Applications for 2013 are now open. Please submit applications by July 31, 2012.



Scholarships to India and Women

While the 52 scholarships in the original will are still offered annually, a number of changes and additions have been made and today there are 83 scholarships on offer. These include introduction of scholarships to the Commonwealth countries including India. Prof. Asim Kumar Datta (Christ Church, 1947) and Late Mr. Lovraj Kumar (Magdalen, 1947) comprised the first batch of Indian Rhodes Scholars. For the first 38 years, India had one or two scholarships every year. The number of scholarships was increased to three per year in 1985, and four per year in 1991.

Until 1977 no women were elected to Rhodes scholarships, because the will as interpreted by the Rhodes Trust Acts of Parliament confined the awards to 'male students', when the U.K. government introduced legislation to outlaw sex discrimination a clause in the bill permitted single-sex educational institutions and charities to continue to discriminate in favour of one sex. Following lobbying by the Rhodes Trustees, a further clause was inserted into the eventual Sex Discrimination Act of 1975 allowing single-sex education charities to seek leave to open their awards to both sexes. Under this clause the Secretary of State for Education made an order in 1976 declaring Rhodes Scholarships to be tenable by women, and nullifying the effect of the words 'manly' and 'manhood' in the will.

In 1979, Shalini Randeria became the first woman from India to be awarded a Rhodes Scholarship, and in 1995, Ms. Roopa Unnikrishnan became the 100th Rhodes Scholar from India. Since 1998, six scholars are elected from India every year. More recently this number has been reduced to five. Unlike USA and many other Rhodes constituencies that have a "quota" for each state, Indian Rhodes scholarships are awarded on an All-India basis. However, our selection procedure involves zonal interviews (in the North, East, West and South zones) to shortlist candidates for the final interview and screening process.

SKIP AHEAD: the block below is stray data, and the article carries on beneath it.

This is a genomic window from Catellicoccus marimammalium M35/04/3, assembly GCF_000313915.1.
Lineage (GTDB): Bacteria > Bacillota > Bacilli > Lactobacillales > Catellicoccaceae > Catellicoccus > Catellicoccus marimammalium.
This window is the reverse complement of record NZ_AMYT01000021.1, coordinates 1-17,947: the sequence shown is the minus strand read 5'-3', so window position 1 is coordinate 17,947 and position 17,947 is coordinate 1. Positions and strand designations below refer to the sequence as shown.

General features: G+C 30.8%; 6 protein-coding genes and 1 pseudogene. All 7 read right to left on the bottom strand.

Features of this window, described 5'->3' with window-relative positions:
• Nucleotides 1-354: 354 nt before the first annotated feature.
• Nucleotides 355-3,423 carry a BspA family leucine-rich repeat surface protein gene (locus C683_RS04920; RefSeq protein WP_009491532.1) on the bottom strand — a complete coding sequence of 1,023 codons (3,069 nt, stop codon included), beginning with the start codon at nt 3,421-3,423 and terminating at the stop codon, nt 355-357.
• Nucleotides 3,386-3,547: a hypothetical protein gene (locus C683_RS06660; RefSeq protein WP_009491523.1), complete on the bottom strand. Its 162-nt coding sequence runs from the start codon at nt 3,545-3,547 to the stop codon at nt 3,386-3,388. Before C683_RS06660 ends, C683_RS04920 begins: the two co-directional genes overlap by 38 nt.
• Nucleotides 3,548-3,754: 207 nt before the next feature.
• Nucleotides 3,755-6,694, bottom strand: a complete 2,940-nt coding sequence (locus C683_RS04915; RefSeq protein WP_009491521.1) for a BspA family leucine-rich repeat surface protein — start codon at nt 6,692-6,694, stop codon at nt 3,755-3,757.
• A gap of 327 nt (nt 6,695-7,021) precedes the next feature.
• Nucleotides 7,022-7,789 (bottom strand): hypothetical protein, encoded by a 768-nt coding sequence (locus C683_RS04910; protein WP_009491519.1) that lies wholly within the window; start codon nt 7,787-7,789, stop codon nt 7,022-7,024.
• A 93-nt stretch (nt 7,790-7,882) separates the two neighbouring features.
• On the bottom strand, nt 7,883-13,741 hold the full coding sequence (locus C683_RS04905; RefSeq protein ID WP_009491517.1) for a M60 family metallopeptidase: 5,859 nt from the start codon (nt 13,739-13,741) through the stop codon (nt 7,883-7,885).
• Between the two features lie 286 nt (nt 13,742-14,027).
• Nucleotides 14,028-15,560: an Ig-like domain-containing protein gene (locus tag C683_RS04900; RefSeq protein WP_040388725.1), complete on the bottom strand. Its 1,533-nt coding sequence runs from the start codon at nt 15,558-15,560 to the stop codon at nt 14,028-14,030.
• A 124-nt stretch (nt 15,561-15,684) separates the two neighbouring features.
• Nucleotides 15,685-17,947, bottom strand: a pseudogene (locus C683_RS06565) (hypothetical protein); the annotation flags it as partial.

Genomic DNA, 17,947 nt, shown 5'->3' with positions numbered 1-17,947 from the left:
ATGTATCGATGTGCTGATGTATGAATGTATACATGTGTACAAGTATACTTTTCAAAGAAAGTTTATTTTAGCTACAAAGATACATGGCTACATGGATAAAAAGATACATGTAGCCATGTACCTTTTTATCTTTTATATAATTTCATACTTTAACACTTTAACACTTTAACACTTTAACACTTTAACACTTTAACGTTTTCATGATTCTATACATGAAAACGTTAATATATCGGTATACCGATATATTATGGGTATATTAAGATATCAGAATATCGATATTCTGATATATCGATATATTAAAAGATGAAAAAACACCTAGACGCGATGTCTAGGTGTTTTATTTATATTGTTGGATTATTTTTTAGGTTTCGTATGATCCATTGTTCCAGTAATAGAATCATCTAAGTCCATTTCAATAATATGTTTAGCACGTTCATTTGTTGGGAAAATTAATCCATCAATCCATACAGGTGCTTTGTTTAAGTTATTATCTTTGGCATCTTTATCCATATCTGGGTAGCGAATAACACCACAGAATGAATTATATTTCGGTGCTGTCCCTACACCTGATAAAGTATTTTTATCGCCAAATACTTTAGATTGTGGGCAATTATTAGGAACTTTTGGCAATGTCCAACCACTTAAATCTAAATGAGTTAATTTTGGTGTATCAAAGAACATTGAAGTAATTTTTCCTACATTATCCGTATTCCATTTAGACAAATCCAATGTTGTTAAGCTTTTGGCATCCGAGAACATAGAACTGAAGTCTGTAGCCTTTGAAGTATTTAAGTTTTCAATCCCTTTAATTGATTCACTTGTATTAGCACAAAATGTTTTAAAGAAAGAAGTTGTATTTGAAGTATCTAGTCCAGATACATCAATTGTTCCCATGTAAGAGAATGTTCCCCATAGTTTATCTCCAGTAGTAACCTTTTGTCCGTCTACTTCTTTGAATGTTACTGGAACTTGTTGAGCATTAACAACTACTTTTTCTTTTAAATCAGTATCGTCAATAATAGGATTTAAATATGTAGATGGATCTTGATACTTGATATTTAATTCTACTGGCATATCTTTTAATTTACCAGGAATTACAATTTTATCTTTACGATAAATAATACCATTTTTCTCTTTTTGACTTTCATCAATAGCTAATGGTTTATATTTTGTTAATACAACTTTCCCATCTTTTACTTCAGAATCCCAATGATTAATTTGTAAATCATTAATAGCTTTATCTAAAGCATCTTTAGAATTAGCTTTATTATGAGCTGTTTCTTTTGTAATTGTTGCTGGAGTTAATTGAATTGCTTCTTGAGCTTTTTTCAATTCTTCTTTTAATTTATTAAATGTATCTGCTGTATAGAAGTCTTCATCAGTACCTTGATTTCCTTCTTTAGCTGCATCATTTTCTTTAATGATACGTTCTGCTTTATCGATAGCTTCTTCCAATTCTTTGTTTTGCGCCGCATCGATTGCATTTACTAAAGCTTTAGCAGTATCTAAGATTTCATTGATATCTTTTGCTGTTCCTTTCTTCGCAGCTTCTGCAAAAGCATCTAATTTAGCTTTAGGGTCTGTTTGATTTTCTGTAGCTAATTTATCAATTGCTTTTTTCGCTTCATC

Cecil Rhodes stated in paragraph 23 of his will:

"My desire being that the students who shall be elected to the Scholarships shall not be merely bookworms I direct that in the election of a scholarship regard shall be had to (i) his literary and scholastic attainments (ii) his fondness of and success in manly outdoor sports such as cricket football and the like (iii) his qualities of manhood truth courage devotion to duty sympathy for and protection of the weak kindliness unselfishness and fellowship and (iv) his exhibition during school days of moral force of character and of instincts to lead and to take an interest in his school-mates for those latter attributes will be likely in afterlife to guide him to esteem the performance of public duties as his highest aim".

The words 'manhood' and 'manly' were removed when the law was changed to throw open the scholarships to both sexes. With that exception, the Trustees consider that nothing has rendered invalid these directions and that the aim of selection committees will be to choose persons whom they consider likely to become outstandingly good citizens, with the desire to serve and with the energy to fulfil ambitions in whatever area they may eventually make their careers